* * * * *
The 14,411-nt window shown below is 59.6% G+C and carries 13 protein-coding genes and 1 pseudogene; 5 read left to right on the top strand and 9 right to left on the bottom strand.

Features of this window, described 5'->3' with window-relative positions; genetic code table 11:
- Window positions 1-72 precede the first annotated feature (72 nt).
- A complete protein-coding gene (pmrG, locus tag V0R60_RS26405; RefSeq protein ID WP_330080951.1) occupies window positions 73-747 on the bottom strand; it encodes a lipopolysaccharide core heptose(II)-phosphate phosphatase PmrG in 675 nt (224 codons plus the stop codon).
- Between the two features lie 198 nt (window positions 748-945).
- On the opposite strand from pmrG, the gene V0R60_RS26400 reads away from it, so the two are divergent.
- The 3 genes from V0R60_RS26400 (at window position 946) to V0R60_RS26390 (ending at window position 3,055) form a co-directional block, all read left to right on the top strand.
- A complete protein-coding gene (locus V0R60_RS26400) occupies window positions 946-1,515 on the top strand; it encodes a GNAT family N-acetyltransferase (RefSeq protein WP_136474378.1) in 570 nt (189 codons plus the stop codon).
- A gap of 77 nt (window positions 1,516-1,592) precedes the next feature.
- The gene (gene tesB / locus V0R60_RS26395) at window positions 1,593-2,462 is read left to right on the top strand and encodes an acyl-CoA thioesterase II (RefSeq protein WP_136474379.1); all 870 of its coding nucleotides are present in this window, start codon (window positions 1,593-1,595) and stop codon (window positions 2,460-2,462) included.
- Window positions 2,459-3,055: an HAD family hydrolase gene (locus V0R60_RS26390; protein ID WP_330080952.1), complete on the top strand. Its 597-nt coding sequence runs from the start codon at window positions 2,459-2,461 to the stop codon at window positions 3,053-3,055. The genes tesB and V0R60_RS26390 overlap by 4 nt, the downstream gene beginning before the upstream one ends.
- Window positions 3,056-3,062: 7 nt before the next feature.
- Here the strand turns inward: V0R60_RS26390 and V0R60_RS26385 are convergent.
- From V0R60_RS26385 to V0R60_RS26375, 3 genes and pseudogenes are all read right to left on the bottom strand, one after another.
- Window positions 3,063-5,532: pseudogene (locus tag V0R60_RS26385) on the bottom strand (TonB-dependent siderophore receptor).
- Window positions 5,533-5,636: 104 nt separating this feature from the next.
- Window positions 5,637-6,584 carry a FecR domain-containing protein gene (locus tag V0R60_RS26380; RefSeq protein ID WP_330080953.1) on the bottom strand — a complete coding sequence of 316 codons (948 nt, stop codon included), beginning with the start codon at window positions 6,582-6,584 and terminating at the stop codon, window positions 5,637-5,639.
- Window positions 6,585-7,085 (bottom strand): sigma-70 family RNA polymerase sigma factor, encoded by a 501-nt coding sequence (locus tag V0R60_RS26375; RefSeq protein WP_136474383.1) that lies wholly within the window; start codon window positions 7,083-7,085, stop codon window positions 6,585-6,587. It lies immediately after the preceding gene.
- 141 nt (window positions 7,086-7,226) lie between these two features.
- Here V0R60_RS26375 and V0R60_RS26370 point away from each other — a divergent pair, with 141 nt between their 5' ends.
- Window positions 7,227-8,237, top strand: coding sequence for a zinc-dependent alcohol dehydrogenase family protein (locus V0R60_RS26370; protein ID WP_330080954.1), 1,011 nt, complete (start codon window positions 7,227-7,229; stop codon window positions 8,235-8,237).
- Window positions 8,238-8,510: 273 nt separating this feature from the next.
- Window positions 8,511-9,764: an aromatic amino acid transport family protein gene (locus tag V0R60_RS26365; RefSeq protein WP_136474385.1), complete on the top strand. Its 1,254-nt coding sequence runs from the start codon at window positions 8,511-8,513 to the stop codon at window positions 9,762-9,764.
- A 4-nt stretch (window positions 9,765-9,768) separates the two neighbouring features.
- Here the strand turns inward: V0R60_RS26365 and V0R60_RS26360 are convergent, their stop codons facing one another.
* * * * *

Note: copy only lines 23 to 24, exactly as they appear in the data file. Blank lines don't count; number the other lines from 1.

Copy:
- Window positions 8,511-9,764: an aromatic amino acid transport family protein gene (locus tag V0R60_RS26365; RefSeq protein WP_136474385.1), complete on the top strand. Its 1,254-nt coding sequence runs from the start codon at window positions 8,511-8,513 to the stop codon at window positions 9,762-9,764.
- A 4-nt stretch (window positions 9,765-9,768) separates the two neighbouring features.